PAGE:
The Manipulation of Human Behavior

By Albert D. Biderman; Herbert Zimmer | Go to book overview

CHAPTER 1
The physiological state of the interrogation subject as it affects brain function

LAWRENCE E. JR. HINKLE


Introduction

When an interrogation is carried out for the purposes of intelligence, we may assume that it is intended to obtain information and not simply to produce compliant behavior on the part of the man being interrogated. One might describe an interrogator as a man who tries to obtain information from another man who may or may not possess it and who is not necessarily motivated to give the information if he does. The interrogator would like to have this man produce his information rapidly, accurately, completely, and without amendments or additions. In the words of the law, he wants "the truth, the whole truth, and nothing but the truth" -- and often he wants this as soon as possible because the information that he seeks has perishable qualities. In the urgency of his need, he may interrogate a man who is injured, fatigued, or in pain. He may use various maneuvers such as prolonged or repetitive interrogation in order to overcome his informant's unwillingness to give information. In doing so he incurs the risk that his efforts may produce compliant behavior without eliciting accurate information.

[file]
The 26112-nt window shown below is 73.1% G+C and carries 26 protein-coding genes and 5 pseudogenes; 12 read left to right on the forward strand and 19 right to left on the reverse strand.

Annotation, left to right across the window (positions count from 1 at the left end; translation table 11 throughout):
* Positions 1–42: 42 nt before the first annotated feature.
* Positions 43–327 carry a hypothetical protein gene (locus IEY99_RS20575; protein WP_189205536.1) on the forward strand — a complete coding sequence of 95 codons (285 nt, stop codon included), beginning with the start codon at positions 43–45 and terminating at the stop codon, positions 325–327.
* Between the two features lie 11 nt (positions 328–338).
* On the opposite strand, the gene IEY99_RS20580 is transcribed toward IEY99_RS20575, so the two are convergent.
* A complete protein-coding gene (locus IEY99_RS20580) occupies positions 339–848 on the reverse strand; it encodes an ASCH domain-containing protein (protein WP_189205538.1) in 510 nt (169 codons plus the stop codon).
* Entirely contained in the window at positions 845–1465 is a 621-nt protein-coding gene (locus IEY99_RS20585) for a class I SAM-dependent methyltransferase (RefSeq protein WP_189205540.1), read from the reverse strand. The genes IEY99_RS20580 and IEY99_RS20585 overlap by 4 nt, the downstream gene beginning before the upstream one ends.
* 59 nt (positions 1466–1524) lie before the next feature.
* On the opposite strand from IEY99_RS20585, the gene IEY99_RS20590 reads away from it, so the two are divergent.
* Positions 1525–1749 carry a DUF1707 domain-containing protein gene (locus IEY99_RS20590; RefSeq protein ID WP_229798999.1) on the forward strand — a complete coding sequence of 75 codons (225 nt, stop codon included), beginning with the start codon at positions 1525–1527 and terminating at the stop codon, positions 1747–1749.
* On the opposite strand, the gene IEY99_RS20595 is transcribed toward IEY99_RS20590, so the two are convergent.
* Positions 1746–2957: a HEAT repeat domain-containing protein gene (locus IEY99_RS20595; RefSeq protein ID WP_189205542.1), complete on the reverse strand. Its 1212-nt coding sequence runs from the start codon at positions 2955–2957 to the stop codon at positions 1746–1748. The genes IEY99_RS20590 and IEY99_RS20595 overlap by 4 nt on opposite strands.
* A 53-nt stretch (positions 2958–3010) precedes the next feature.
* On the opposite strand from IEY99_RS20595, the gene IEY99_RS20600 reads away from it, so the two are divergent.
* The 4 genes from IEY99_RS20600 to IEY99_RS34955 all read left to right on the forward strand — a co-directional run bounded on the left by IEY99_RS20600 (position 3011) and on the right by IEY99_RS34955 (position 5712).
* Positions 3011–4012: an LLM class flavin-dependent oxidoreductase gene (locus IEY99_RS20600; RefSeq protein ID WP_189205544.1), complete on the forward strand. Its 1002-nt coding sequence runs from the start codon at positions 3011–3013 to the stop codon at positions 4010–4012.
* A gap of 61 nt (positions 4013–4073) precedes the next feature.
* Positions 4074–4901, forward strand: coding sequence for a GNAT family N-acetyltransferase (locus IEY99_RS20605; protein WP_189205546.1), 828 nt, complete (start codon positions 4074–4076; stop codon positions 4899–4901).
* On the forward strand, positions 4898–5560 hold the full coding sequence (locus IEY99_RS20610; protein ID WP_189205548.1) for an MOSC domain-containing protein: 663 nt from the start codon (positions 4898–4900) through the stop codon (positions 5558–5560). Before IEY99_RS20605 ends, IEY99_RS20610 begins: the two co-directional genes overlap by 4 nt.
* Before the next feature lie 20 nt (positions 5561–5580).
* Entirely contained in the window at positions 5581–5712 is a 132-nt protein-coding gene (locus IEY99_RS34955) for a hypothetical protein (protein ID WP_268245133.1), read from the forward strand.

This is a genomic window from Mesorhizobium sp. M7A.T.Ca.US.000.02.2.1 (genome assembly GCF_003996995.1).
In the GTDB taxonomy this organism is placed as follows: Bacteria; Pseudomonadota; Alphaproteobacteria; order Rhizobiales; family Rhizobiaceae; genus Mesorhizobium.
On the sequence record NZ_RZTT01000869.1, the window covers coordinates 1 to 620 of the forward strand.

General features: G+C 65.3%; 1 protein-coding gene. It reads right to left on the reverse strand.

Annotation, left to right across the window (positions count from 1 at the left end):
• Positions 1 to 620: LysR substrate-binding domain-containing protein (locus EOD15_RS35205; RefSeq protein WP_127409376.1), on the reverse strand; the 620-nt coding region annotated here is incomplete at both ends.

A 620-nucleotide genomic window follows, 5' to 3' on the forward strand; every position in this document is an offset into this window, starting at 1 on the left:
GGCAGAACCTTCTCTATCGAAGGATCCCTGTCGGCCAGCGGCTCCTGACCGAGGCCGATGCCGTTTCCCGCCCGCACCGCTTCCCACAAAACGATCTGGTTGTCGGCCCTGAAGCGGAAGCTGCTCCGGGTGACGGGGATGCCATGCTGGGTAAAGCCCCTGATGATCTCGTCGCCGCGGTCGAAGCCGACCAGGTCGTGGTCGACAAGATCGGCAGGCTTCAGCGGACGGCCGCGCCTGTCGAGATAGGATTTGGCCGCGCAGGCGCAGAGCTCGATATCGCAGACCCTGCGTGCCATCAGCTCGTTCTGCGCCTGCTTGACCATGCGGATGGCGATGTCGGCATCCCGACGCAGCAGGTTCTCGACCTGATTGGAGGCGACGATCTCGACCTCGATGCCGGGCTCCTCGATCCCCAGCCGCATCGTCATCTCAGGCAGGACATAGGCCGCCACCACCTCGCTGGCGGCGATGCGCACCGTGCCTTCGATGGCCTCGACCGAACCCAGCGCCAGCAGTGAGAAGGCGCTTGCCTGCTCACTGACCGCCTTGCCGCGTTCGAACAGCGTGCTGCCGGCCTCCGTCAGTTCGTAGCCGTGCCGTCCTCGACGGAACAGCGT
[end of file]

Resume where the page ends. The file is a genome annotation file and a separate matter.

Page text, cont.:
The information that the interrogator seeks represents what his source still knows about various events, situations, organizations, devices, etc., to which he has been exposed in the past. The most complete and accurate information that he can hope to obtain can be only an approximation of the "true facts of the case" even "under

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